There’s many facets to getting a degree in professional wrestling, and one of them is getting your @$$ kicked! Being a part of the wrestling business, on the inside of it, is comparable to waking up every day and going to school. There is always something to be learned, and unless you were enrolled at one time or another, you could never TRULY understand. No matter how much you think you know . . . . you don’t.
My schooling was endless, no matter how many years I was in – 23 years to be exact – there was always something that I didn’t know, that I had to be taught, even if it meant that my adult education was going to come the hard way.
This particular story stems from a writing session at Jeff Jarrett’s house early on in the inception of TNA, around 2002 – early 2003. At that time, I believe the booking committee consisted of me, Jeff Jarrett, and “Dirty” Dutch Mantel (aka Zeb Colter) with referee Rudy Charles taking the notes of the meeting and adding his thoughts along the way.
When I look back at those early times in TNA, I honestly wish I would have appreciated them more. With Jeff, Dutch and Rudy, it was just so simple. Yes, there were times when I would get frustrated with Dutch, as I’m sure he would me, because he was much more old school then I was, but I respected the hell out of him, and still do to this day. There was never any arguing in those days – just passion-filled discussions. How TNA went from that simple creative format to what it would eventually turn into, forcing my resignation almost three years ago, is mind number. And with all the change, and all the money WASTED, the investment spent did not warrant the results.
During this time, I was really down on the work of some of the boys. Now, you have to understand what a slippery slope it is when the writer crosses that line into the wrestling. That’s why I rarely did. Go back and see, through history, those that were a part of TNA who have belly-ached publicly about my creative – and how many times publicly, or privately, I said anything negative about their in-ring work – I just didn’t go there. I felt it was disrespectful, because even though I had taken bumps in wrestling school and at WCW, I wasn’t a wrestler, and I fully realized that. However, at this particular point, I just felt some of the in-ring action was looking “overly” fake.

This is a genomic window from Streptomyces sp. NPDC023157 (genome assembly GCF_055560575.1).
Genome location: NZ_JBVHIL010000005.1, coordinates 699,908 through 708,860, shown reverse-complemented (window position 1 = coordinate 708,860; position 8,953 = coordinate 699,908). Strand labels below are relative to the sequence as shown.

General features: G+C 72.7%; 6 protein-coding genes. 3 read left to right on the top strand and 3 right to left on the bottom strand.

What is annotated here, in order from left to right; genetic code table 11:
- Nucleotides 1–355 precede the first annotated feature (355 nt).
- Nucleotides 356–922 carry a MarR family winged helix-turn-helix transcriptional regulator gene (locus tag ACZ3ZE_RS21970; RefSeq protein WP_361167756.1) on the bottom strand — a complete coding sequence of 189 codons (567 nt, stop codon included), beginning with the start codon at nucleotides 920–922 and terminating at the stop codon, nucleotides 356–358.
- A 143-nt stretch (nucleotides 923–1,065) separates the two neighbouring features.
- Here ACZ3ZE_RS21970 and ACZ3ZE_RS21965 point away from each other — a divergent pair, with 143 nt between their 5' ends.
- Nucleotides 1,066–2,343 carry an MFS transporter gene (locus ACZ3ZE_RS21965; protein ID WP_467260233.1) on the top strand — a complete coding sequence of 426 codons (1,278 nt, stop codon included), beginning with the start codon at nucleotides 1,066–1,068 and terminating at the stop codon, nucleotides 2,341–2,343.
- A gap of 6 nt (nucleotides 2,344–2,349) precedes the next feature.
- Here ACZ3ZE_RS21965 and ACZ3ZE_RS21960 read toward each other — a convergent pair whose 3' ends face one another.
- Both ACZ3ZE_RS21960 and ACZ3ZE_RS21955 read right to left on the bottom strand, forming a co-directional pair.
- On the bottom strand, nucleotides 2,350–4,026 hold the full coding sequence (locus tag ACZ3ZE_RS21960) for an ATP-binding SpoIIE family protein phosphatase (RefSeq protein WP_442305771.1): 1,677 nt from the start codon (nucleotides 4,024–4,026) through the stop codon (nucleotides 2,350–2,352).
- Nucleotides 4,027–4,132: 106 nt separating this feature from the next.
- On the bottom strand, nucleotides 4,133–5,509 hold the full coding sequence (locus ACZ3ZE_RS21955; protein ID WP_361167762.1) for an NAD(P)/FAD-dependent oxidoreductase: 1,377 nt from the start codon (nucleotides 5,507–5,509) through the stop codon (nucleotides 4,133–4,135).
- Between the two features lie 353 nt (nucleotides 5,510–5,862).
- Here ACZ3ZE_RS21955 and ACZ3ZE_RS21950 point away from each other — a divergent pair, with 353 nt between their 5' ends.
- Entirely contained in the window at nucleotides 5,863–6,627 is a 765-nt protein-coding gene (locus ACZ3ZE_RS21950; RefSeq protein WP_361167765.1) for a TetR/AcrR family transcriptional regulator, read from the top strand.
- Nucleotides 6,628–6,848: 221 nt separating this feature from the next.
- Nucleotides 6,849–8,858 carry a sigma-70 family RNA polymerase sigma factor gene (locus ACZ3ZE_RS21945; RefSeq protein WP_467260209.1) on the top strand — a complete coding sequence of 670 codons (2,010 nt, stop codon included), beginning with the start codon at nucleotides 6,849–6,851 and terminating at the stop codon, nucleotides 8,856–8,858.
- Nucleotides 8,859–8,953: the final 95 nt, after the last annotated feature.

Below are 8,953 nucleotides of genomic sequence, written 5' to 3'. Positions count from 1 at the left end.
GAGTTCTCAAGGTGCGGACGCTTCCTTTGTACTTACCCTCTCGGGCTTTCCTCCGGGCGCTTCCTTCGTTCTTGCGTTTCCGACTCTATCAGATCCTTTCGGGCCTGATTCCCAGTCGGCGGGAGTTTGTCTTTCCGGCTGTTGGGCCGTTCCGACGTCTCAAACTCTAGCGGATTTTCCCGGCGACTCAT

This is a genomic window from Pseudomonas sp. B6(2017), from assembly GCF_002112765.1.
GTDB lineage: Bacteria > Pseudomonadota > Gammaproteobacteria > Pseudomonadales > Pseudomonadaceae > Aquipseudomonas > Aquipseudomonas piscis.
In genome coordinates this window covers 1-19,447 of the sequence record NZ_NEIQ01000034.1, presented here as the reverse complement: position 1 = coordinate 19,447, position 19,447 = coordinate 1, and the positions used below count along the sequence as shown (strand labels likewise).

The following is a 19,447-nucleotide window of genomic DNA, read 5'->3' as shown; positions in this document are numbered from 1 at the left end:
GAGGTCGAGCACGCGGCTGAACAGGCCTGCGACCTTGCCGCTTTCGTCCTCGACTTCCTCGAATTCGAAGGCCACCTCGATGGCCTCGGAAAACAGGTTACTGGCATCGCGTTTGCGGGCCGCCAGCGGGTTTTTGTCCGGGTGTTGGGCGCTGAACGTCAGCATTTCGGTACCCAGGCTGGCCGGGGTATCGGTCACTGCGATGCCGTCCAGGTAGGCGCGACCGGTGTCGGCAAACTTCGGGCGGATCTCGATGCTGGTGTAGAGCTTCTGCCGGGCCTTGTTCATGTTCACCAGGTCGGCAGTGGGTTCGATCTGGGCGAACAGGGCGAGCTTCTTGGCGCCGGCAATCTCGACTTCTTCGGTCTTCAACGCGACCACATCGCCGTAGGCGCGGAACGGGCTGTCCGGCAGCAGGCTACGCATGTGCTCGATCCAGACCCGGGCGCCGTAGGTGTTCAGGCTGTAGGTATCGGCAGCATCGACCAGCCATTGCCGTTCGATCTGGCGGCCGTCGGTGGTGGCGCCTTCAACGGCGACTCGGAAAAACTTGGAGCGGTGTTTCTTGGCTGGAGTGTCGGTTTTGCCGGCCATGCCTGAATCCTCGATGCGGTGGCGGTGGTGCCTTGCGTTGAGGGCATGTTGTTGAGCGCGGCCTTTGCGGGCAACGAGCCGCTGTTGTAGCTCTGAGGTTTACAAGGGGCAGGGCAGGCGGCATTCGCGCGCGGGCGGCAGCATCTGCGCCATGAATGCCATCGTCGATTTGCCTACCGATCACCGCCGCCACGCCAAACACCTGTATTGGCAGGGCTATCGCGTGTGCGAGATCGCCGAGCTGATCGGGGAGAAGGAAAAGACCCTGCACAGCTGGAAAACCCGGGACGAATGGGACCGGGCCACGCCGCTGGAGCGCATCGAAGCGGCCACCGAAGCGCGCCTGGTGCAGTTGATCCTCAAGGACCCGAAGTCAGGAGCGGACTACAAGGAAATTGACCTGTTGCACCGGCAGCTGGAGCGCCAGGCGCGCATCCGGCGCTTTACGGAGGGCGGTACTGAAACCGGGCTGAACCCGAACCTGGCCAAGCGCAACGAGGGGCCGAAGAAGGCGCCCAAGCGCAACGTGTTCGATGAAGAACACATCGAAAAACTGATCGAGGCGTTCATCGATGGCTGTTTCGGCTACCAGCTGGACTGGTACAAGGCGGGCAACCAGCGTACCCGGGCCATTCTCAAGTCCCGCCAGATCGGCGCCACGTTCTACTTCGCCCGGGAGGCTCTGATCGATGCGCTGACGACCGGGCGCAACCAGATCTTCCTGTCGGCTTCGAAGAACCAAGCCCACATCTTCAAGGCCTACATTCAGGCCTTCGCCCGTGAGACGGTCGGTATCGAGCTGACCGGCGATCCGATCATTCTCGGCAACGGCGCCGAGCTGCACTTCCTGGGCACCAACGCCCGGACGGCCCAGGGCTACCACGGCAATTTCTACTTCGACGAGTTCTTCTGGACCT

So, as I always did, I said something. When I felt that we needed to improve on something, no matter who I was working with – or for – I said something.
In the meeting, I spoke up about the work, and I questioned why it couldn’t be more “snug”. To put it simply, I didn’t understand why the guys couldn’t “really” hit each other without actually hurting each other. These guys were professional wrestlers, and their job was to make their craft look as believable as possible.
When I brought up issues concerning actually wrestling, I knew it would piss Jeff Jarrett off. Maybe because part of him thought I was right, but, primarily because I was crossing the bounds into his territory. But also, keep in mind, it was a two-way street. As a wrestler, Jeff at times thought he knew everything there was about creative, but in all due respect, he didn’t. Why? Because he was a wrestler and that was his education in being brought up in the business.
As things would turn out, a couple of weeks later Jeff and I were “booked” to have a wild brawl at the Asylum on pay-per-view. It was a weekly ppv “back in those days” – remember those days? In preparing for this fight, I really began to work out hard, just doing cardio in hope of not losing my wind too fast. Remember, I was into my forties at that point and I hadn’t been called on to deliver physicality like this in a while. So I went hard on the treadmill about an hour a day, for maybe 2-3 week. Looking back now – what a FREAKIN’ JOKE! Jeff Jarrett had been training his entire life as a wrestler and in my feeble mind, I believe that I’m going to hang with him after two weeks of walking on a treadmill.
The night came, and just like years prior when I had a cage match with Ric Flair at the Phillips Arena in Atlanta, the only thing I cared about was not making JEFF look bad. That’s it – that’s all that went through my mind. Now, based on the little experience in the ring that I did have, I understood one thing – if you really don’t attempt to at least “somewhat” lay it in, the end result could resemble a REALLY bad, fake wrestling match. And that’s what I didn’t want. That’s what I had actually been accusing the talent of up until that point. So, in my nimble mind, I was going to “fight” Jeff Jarrett.
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